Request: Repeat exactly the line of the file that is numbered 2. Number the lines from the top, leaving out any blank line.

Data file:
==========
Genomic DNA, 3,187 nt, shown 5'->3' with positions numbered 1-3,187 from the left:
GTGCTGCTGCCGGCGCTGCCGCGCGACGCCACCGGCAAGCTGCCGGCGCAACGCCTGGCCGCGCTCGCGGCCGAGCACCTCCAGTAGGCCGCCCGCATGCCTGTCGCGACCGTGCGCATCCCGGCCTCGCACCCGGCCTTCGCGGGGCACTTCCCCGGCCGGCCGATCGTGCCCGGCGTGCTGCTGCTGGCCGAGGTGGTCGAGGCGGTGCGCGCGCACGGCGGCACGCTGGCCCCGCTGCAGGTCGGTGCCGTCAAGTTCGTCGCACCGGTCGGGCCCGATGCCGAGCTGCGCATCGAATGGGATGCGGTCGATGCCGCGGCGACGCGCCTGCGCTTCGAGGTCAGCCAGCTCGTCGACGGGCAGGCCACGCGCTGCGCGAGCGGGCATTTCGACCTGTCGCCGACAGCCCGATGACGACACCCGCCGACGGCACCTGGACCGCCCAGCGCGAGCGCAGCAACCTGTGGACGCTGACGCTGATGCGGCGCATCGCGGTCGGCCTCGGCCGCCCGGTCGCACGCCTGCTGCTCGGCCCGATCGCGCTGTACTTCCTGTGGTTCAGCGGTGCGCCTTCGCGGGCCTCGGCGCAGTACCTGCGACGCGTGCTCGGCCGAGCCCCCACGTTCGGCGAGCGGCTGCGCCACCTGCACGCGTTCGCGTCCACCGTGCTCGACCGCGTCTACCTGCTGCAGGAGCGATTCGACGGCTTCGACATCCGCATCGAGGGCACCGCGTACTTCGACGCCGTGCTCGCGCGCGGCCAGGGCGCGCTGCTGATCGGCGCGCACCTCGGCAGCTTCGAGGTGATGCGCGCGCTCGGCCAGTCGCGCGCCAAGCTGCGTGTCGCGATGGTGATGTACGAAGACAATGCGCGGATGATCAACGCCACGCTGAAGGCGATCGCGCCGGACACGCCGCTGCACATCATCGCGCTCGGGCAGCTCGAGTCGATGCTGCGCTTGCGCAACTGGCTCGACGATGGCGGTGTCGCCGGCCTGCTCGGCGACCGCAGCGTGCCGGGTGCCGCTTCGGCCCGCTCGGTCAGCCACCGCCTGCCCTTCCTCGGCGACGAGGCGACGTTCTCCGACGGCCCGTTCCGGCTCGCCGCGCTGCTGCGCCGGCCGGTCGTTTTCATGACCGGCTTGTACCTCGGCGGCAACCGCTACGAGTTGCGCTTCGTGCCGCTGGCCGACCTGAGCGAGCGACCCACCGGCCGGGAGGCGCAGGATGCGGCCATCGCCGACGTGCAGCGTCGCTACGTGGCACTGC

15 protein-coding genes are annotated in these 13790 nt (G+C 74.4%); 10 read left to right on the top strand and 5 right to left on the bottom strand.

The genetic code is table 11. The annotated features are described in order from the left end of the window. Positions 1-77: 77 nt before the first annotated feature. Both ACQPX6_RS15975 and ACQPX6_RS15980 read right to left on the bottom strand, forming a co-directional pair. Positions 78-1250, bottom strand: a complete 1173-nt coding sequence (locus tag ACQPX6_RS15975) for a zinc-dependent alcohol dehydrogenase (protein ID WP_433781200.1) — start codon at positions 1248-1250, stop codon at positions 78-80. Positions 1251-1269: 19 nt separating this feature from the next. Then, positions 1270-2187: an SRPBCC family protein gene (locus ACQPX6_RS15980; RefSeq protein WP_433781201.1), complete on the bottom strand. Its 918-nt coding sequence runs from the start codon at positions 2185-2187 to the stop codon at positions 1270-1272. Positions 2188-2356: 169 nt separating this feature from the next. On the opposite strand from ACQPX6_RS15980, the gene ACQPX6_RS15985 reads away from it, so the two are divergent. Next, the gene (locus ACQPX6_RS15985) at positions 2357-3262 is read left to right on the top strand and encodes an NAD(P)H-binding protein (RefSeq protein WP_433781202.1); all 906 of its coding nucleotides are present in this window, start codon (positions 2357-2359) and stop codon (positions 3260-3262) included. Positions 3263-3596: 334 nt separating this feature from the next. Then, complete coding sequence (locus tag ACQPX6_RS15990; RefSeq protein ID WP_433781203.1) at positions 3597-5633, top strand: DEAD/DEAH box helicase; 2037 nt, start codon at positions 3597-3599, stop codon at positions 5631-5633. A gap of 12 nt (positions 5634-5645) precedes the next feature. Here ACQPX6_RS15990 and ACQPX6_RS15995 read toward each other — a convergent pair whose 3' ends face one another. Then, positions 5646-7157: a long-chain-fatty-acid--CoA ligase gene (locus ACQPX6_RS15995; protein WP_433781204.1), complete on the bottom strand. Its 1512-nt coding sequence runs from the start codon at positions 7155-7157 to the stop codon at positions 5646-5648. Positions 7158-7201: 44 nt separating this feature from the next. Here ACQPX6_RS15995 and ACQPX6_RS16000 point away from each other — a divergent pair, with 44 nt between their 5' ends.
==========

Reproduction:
GTGCTGCTGCCGGCGCTGCCGCGCGACGCCACCGGCAAGCTGCCGGCGCAACGCCTGGCCGCGCTCGCGGCCGAGCACCTCCAGTAGGCCGCCCGCATGCCTGTCGCGACCGTGCGCATCCCGGCCTCGCACCCGGCCTTCGCGGGGCACTTCCCCGGCCGGCCGATCGTGCCCGGCGTGCTGCTGCTGGCCGAGGTGGTCGAGGCGGTGCGCGCGCACGGCGGCACGCTGGCCCCGCTGCAGGTCGGTGCCGTCAAGTTCGTCGCACCGGTCGGGCCCGATGCCGAGCTGCGCATCGAATGGGATGCGGTCGATGCCGCGGCGACGCGCCTGCGCTTCGAGGTCAGCCAGCTCGTCGACGGGCAGGCCACGCGCTGCGCGAGCGGGCATTTCGACCTGTCGCCGACAGCCCGATGACGACACCCGCCGACGGCACCTGGACCGCCCAGCGCGAGCGCAGCAACCTGTGGACGCTGACGCTGATGCGGCGCATCGCGGTCGGCCTCGGCCGCCCGGTCGCACGCCTGCTGCTCGGCCCGATCGCGCTGTACTTCCTGTGGTTCAGCGGTGCGCCTTCGCGGGCCTCGGCGCAGTACCTGCGACGCGTGCTCGGCCGAGCCCCCACGTTCGGCGAGCGGCTGCGCCACCTGCACGCGTTCGCGTCCACCGTGCTCGACCGCGTCTACCTGCTGCAGGAGCGATTCGACGGCTTCGACATCCGCATCGAGGGCACCGCGTACTTCGACGCCGTGCTCGCGCGCGGCCAGGGCGCGCTGCTGATCGGCGCGCACCTCGGCAGCTTCGAGGTGATGCGCGCGCTCGGCCAGTCGCGCGCCAAGCTGCGTGTCGCGATGGTGATGTACGAAGACAATGCGCGGATGATCAACGCCACGCTGAAGGCGATCGCGCCGGACACGCCGCTGCACATCATCGCGCTCGGGCAGCTCGAGTCGATGCTGCGCTTGCGCAACTGGCTCGACGATGGCGGTGTCGCCGGCCTGCTCGGCGACCGCAGCGTGCCGGGTGCCGCTTCGGCCCGCTCGGTCAGCCACCGCCTGCCCTTCCTCGGCGACGAGGCGACGTTCTCCGACGGCCCGTTCCGGCTCGCCGCGCTGCTGCGCCGGCCGGTCGTTTTCATGACCGGCTTGTACCTCGGCGGCAACCGCTACGAGTTGCGCTTCGTGCCGCTGGCCGACCTGAGCGAGCGACCCACCGGCCGGGAGGCGCAGGATGCGGCCATCGCCGACGTGCAGCGTCGCTACGTGGCACTGC